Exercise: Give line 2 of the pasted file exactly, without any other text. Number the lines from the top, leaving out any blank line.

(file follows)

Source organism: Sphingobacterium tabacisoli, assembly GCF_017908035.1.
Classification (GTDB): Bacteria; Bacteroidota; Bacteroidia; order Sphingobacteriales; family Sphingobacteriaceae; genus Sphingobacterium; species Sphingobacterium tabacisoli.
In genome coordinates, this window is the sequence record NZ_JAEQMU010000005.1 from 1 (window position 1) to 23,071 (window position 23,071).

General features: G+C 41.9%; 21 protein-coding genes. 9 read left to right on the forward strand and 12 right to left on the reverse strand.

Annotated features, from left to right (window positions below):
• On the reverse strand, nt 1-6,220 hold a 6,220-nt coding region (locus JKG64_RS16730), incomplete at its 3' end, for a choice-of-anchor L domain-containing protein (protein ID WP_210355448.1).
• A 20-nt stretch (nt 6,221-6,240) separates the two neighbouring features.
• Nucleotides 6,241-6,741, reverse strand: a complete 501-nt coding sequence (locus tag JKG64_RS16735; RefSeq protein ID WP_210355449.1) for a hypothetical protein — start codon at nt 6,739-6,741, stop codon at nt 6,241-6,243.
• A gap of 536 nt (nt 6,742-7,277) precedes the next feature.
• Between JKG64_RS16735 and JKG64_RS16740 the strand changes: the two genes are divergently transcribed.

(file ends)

Classification (GTDB): Bacteria; Bacteroidota; Bacteroidia; order Sphingobacteriales; family Sphingobacteriaceae; genus Sphingobacterium; species Sphingobacterium tabacisoli.